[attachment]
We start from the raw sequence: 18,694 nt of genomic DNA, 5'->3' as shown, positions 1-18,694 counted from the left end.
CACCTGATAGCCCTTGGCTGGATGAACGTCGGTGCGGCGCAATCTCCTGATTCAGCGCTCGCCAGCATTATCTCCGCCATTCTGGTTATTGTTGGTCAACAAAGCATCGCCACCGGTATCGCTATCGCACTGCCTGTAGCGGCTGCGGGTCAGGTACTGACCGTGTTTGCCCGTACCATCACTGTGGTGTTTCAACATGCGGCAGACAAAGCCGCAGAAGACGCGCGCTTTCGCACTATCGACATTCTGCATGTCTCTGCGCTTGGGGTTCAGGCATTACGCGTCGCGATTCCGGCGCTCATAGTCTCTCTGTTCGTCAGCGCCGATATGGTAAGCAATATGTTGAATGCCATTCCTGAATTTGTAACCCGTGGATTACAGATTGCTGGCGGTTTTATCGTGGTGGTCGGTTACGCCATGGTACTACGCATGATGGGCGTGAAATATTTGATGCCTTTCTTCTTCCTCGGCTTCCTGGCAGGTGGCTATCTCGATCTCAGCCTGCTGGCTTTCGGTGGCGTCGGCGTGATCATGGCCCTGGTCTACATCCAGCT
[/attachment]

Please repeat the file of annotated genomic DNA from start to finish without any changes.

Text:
We start from the raw sequence: 18,694 nt of genomic DNA, 5'->3' as shown, positions 1-18,694 counted from the left end.
CACCTGATAGCCCTTGGCTGGATGAACGTCGGTGCGGCGCAATCTCCTGATTCAGCGCTCGCCAGCATTATCTCCGCCATTCTGGTTATTGTTGGTCAACAAAGCATCGCCACCGGTATCGCTATCGCACTGCCTGTAGCGGCTGCGGGTCAGGTACTGACCGTGTTTGCCCGTACCATCACTGTGGTGTTTCAACATGCGGCAGACAAAGCCGCAGAAGACGCGCGCTTTCGCACTATCGACATTCTGCATGTCTCTGCGCTTGGGGTTCAGGCATTACGCGTCGCGATTCCGGCGCTCATAGTCTCTCTGTTCGTCAGCGCCGATATGGTAAGCAATATGTTGAATGCCATTCCTGAATTTGTAACCCGTGGATTACAGATTGCTGGCGGTTTTATCGTGGTGGTCGGTTACGCCATGGTACTACGCATGATGGGCGTGAAATATTTGATGCCTTTCTTCTTCCTCGGCTTCCTGGCAGGTGGCTATCTCGATCTCAGCCTGCTGGCTTTCGGTGGCGTCGGCGTGATCATGGCCCTGGTCTACATCCAGCT